In the latest episode of Leaders in Supply Chain and Logistics Podcast, we had a discussion with Dr. Dirk Holbach, the Corporate Senior Vice President and Chief Supply Chain Officer for Laundry & Home Care at Henkel. During this episode, we talked about business transformations at Henkel’s Global Supply Chain, and the importance of talent management.
Dirk strongly believes that diversity is essential to navigating today’s business landscape since a company’s supply chain management needs to be not only robust but also resilient.
Though robustness can be developed by implementing systems that can withstand foreseeable threats, Dirk reckons that unforeseeable threats are much more commonplace these days – and having a diverse team helps in building a resilient system that can weather these uncertainties.
“One of the really important supporting factors of a resilient system is definitely diversity in the team,” Dirk argues. “From a talent management point-of-view, it is very important to make sure that you have a diverse set of capabilities and background – be it gender, nationality – in order to be able to have a higher likelihood to tackle an unplanned challenge or situation with a higher success rate.”
Henkel’s global supply chain organization itself has made efforts to create a diverse working environment, according to Dirk, with employees currently representing more than 120 nationalities and around 25% of management positions are occupied by females. For the whole company, the percentage of women in management positions is 35%. In his own words:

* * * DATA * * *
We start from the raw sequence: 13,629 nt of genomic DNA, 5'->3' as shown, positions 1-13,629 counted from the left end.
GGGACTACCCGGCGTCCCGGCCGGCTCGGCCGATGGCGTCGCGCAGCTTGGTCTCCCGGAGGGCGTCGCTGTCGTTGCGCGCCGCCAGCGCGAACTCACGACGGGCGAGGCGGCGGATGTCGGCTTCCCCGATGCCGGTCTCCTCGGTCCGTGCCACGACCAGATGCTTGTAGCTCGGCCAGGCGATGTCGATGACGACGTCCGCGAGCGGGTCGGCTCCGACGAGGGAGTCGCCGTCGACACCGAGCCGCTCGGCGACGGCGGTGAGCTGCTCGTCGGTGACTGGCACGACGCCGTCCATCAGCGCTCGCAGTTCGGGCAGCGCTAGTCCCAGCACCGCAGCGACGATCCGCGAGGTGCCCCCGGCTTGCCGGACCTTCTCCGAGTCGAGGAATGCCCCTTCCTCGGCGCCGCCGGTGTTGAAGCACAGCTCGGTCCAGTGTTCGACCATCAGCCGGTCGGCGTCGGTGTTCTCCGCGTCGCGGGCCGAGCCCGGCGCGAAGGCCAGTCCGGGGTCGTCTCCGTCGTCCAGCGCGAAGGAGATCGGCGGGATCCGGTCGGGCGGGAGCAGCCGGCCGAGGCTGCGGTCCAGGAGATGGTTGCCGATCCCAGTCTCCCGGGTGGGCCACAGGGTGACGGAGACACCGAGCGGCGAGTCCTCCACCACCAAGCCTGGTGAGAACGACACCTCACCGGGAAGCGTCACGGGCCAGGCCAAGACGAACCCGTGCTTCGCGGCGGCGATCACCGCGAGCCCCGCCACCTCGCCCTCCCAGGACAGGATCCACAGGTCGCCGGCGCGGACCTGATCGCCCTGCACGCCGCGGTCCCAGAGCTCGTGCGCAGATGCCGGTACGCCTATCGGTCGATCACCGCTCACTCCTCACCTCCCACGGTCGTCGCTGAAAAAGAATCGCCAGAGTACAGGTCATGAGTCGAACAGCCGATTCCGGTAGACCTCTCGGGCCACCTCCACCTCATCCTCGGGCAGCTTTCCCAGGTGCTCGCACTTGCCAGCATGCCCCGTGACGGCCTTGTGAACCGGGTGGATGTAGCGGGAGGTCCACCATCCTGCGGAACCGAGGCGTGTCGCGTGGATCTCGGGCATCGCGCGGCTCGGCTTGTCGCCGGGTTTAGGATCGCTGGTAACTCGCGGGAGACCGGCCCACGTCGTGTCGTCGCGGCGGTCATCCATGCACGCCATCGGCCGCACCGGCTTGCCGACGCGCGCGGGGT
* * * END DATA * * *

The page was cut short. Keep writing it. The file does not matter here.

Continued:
“This is good, but is it enough? No! We have to continuously focus on creating more opportunities.”
While a diverse team is a foundation for a resilient supply chain system, innovation is the backbone of a robust one. When it comes to innovating in supply chain, Dirk has two approaches to guide his team in executing new projects.
If a project has a similar framework to previously done projects, Dirk finds that a project can be successful by the highest standards of quality.
“When you do things which you’ve done already, let’s say 15 times,” “It’s all about excellence in execution, perfect preparation, thinking about contingencies, and deliver on time and budget – do everything as planned.”
Be that as it may, Dirk also provides a space for pilot projects to encourage his team in coming up with new ideas and solutions, giving it the space to experiment with what works and doesn’t.
“When it comes to innovation or new technology in supply chain, we have a pilot process” Dirk explains. “When we go into a pilot, it’s obvious and clear that we do this to find out whether things work or not and to continuously optimize them.”
Dirk also highlights that during pilot projects, the focus is on the speed of execution; not on excellence. The set-up and briefing are different as well. Only when it is going to be implemented on a global scale, will the project implementation framework be used as a standard.
Risk-taking, when innovating in business, as well as dealing with unclear circumstances, are an inevitable part of Dirk’s work. The importance of a strong team with a diverse set of strengths and perspectives is clear.
One of the most important skills that a supply chain leader should have is to hire and develop a team with complementary skills and perspectives who can manage risk in the present business environment.